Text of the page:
Sonography can be used effectively to evaluate the stomach and duodenum. 16,17 A mucosal thickness greater than 4 mm in the gastric antrum may suggest the presence of gastritis. Marked transmural gastric wall thickening is typical of gastritis, with documented resolution after appropriate therapy. Loss of the normal multilaminar gut signature at the posterior wall of the gastric antrum is another useful sonographic characteristic of inflammation.
The mucosa often seems to be hyperenhancing adjacent to the hypoattenuation of edematous submucosa.
Antral gastritis displays a spectrum of findings on double-contrast upper gastrointestinal tract examinations, including thickened rugal folds, erosions, mucosal nodularity, and antral striae.4,16,18. Wall thickening that is focal, eccentric, and enhancing can resemble a malignant tumor, and further steps must be taken with this possibility kept in mind.
Our study is unique and original, since we suggest that antral wall and mucosal layer thicknesses as well as the mucosal layer-to-antral wall thickness ratio may be predictive parameters for detection of antral gastritis and H pylori infection on sonography. Cutoff values have not yet been established, and further controlled studies are necessary for validation and standardization of these parameters.
Inflammation and structural changes in the gastric mucosa seem to be more prominent in the presence of H pylori. Therefore, careful investigation for detection of H pylori and effective treatment for its eradication should be mainstays of the management strategy.
This study recommends that sonography of the gastric antrum can be beneficial for patients with presumed antral gastritis. If thickening of the antral walls and mucosal layers is detected, antral gastritis and H pylori infection must be kept in mind, and further diagnostic and therapeutic steps should be taken accordingly. 13 Even though the sonographic appearance of antral thickening can rarely be found in healthy individuals, this characteristic appearance should strongly suggest gastric disease, necessitating an upper gastrointestinal series. 4
There are several noninvasive methods for evaluating the severity of inflammation in the stomach and the presence or absence of H pylori infection, such as a serum pepsinogen test, including pepsinogen I/II, pepsinogen II, and immunoglobulin G antibody for H pylori. In this study, we found that sonography of the stomach may be quite useful for noninvasive evaluation of the antrum. Radiologists should be aware of the usefulness of these specific criteria in the evaluation of gastric wall thickening on sonography to better differentiate gastritis or a normal stomach from malignant or potentially malignant lesions that warrant further diagnostic evaluation.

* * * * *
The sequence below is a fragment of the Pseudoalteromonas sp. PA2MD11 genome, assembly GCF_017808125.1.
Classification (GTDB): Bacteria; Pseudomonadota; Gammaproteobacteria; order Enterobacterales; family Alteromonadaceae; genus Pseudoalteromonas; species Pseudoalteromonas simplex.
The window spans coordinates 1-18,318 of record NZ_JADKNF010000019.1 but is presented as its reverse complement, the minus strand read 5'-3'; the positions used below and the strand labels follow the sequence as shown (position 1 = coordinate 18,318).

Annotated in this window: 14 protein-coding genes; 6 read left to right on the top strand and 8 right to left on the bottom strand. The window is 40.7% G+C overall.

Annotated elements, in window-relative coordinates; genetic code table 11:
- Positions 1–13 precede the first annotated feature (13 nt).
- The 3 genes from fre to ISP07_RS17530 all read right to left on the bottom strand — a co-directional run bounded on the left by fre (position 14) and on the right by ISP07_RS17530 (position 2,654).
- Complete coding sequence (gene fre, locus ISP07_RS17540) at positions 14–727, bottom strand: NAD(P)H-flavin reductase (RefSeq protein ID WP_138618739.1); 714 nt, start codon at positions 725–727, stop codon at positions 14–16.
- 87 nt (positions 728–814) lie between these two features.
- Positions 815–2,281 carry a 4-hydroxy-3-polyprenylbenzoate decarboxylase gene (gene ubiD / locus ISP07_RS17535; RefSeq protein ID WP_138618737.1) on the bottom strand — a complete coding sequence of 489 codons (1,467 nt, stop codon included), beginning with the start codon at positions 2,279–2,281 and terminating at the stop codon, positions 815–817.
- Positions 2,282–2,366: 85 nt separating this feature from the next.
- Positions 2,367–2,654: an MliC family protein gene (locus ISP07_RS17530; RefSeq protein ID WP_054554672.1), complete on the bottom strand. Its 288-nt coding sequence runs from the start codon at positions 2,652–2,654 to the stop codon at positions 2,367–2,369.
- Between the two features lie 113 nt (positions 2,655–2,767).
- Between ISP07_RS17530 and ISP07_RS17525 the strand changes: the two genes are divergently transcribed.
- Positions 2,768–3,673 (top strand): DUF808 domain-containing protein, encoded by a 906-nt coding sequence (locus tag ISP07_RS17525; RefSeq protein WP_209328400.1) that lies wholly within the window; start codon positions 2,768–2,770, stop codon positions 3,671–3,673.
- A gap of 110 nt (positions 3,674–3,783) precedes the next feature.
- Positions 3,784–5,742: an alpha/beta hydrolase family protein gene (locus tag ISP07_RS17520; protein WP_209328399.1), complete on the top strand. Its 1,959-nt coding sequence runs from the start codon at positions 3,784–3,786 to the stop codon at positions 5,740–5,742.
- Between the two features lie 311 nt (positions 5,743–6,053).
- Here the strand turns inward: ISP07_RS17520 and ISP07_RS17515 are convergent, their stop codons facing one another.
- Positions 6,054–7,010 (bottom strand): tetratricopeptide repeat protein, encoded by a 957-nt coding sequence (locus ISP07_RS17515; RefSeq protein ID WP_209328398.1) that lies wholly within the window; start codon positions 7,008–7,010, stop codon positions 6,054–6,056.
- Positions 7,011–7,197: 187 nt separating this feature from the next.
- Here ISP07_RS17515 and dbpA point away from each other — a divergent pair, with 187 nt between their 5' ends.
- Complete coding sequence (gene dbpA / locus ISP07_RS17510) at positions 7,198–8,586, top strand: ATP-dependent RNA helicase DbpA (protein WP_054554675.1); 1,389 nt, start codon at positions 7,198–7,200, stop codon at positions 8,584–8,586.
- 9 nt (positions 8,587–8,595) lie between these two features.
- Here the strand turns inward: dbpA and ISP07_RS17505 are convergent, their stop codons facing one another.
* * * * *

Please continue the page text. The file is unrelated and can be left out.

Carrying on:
Our study had several limitations. Since we only measured the gastrointestinal wall in white participants in Gumushane, Turkey, the reference values may not be transferrable to populations with other diets or ethnicities.
In addition, gastrointestinal wall thickness differs with the ages, heights, weights, sexes, and smoking habits of patients. Some history details and factors that may influence the outcome may not haven been completely documented. Another limitation of our study was the lack of absolute proof of antral gastritis in all cases, as no perfect reference standard exists for this diagnosis. Furthermore, the wall thickness in vivo can be influenced by muscular contraction, especially in the gastric antrum. The correlation between the wall thickness evaluated by sonography and the real thickness of the stomach as determined by macroscopic features (or histologic sections) of resected stomach may well be different. However, a single 20-mg dose of butylscopolamine was administered via an intramuscular route before the sonographic examinations in all patients in our study. In addition, the degree of atrophic change (or degree of inflammatory cell infiltration) that may influence the degree of wall thickness in H pylori–positive patients was not considered in this study. Due to these restrictions, associations should be interpreted with caution. Further prospective and controlled studies with larger patient populations are warranted for making more accurate interpretations of the sonographic findings of antral gastritis and H pylori infection of the stomach. In terms of methods, we have used fasting guidelines and intramuscular administration of a pharmacologic agent.
Since most patients present with generalized abdominal symptoms, and routine use of this protocol would be impractical in most busy ultrasound practices, a fluid-filled antrum can be alternatively used for measuring the wall layers.
The main limitation of this study was the relatively small number of patients. Furthermore, the format of expressing average measurement data for the 3 groups may not allow for determination of threshold values and true-positive and -negative rates. Because of these restrictions, associations should be interpreted with caution. However, this article raises awareness of sonographic clues and will lead to further studies of this method.
In conclusion, our results suggest that antral gastritis caused by H pylori infection is associated with characteristic features such as thickening of the antral walls and mucosal layers on sonography. Thus, these clues may be useful for diagnosis of gastritis cases that require further investigation and may avoid at least some unnecessary interventions and measures.